Life isn’t fair and never will be. So instead of sulking about it, let’s focus on all the good stuff we have. Did you know that what we focus on expands?

Your life is a precious gift, and so are your offspring – even if they’re not perfect (and let’s face it, who is?). Gratitude practice helps you appreciate your unique life without getting bogged down in comparisons to others. Trust me, comparing yourself to others is a one-way ticket to despair.

The key to getting a healthy perspective is to practice gratitude, and it’s one of the easiest things to do. You can keep a journal and write down ten things you’re grateful for daily, no matter how small. 

Or you can meditate and focus on the good things in your life. By shining a light on the positive, you’ll build emotional strength to handle whatever challenges come your way. And that, my friends, is a beautiful thing.

You gotta have faith – in yourself

Believing in yourself is fundamental to handling whatever life throws your way. 

Sometimes when we face a challenge, we react negatively because we don’t believe we have what it takes to handle it. But let me tell you something: you are stronger than you think.

The way you talk to yourself is important. If you’re constantly putting yourself down, you’re not going to have the confidence you need to tackle challenges. So change that inner narrative, my friends. Start speaking to yourself in a supportive, loving way. 

Most importantly, don’t forget to recognise your achievements. We’re all guilty of forgetting the times we’ve overcome challenges in the past. But think back to those moments. How did it feel to conquer that obstacle? Pretty damn good, I imagine.

Making this into a practice is going to strengthen those emotional muscles. At the end of the day or week, write down all the challenges you have overcome.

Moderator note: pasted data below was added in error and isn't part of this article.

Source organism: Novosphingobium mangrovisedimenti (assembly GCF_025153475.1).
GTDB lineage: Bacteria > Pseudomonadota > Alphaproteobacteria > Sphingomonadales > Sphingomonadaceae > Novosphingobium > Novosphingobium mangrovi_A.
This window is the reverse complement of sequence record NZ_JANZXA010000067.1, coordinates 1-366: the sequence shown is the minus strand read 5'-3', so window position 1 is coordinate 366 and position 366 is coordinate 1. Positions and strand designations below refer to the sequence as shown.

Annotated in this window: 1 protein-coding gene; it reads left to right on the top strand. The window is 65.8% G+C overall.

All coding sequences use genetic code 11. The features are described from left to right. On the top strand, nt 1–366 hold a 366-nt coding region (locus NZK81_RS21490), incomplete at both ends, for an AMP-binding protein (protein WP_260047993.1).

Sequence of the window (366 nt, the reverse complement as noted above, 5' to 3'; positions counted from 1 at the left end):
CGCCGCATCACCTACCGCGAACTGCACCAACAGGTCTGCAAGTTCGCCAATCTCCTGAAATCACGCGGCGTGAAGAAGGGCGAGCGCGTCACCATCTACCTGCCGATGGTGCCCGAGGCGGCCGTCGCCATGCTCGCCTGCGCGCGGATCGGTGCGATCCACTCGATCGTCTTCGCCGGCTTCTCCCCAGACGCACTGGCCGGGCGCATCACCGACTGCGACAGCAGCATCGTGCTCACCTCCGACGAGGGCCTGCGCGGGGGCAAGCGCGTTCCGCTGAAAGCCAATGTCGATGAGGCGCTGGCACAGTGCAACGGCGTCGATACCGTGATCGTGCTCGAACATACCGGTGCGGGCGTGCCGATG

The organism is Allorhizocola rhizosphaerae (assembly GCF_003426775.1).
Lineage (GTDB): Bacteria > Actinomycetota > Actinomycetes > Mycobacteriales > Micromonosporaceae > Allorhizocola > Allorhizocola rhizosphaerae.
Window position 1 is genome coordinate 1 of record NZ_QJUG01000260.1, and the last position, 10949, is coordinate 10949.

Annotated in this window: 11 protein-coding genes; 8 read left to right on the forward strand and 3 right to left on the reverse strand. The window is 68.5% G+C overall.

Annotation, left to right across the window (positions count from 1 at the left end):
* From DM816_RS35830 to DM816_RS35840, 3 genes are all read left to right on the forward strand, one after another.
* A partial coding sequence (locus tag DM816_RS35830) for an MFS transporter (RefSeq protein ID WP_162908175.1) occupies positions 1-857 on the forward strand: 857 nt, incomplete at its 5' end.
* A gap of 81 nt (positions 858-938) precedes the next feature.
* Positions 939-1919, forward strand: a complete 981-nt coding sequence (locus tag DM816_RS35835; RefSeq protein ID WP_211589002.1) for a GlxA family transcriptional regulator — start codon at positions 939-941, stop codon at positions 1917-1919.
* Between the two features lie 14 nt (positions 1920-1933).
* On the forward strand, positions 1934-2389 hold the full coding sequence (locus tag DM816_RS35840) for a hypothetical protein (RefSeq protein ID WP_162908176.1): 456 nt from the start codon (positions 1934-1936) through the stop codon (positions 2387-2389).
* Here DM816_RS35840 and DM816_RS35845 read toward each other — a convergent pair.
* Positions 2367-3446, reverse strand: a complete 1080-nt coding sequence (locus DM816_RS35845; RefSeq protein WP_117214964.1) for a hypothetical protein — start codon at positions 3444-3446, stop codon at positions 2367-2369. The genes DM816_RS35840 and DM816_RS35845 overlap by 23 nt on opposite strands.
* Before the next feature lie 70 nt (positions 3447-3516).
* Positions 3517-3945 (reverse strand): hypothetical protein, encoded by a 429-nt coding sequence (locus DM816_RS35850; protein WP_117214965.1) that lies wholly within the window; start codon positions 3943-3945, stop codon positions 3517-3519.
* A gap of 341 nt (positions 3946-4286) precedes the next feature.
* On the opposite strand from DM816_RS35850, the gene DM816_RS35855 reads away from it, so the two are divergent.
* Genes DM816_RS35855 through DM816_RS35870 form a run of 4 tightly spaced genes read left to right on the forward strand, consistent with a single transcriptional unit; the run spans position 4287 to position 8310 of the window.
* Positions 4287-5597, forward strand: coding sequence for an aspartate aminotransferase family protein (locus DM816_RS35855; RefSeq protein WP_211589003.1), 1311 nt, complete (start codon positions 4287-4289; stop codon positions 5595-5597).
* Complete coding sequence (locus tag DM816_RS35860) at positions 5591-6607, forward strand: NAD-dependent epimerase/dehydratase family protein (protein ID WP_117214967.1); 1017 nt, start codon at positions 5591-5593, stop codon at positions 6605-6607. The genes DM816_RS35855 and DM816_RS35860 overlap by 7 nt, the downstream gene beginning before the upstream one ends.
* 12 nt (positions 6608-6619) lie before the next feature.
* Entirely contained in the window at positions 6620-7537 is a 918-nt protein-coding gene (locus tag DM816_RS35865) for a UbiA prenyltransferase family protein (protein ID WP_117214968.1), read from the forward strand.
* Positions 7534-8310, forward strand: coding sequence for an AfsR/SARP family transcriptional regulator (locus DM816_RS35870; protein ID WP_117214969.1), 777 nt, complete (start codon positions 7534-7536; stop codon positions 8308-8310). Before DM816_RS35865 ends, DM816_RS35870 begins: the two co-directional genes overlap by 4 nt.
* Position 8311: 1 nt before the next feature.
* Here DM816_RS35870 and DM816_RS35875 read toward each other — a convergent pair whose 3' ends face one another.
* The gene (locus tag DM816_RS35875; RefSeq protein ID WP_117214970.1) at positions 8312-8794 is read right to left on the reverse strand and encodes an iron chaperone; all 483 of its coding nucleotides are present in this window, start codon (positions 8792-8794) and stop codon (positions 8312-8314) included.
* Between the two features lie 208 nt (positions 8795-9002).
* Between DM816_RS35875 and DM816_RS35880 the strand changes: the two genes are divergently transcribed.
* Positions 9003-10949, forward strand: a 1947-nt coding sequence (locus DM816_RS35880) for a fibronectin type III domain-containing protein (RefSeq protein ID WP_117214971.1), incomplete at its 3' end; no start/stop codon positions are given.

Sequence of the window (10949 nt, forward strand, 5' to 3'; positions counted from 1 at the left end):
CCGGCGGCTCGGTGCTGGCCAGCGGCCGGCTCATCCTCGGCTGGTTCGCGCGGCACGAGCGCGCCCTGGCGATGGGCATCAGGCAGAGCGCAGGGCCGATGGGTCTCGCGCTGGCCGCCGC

Being able to look back through your journal and relive those moments with pride will build your emotional fitness like you never knew.

Are you ready to hit the emotional fitness gym? 

Starting with those three simple practices, you’ll be off and on your way to emotional fitness. Trust me, over time you’ll find it easier to handle whatever life throws your way with grace and kindness. Even when your kids are testing your limits (and let’s be honest, they will), you’ll be able to lead by example and stay calm in the face of emotional turmoil.

Parenting is a marathon, not a sprint, so learning how to handle your emotions is an important skill. But don’t worry, you’ve got this. And when you start seeing the results of your emotional fitness regime, you’ll be so damn proud of yourself. 

Photo: Andrea Piacquadio

Alice Chepeau
Verified Coach
Verified for professional standards and commitment to clients. Read more Close

Alice Chepeau is a certified transformational life coach helping parents to flourish without sacrificing themselves. Focus on you first and the rest will follow. Find out how; email hello@alicechepeau.com or book a free consultation here.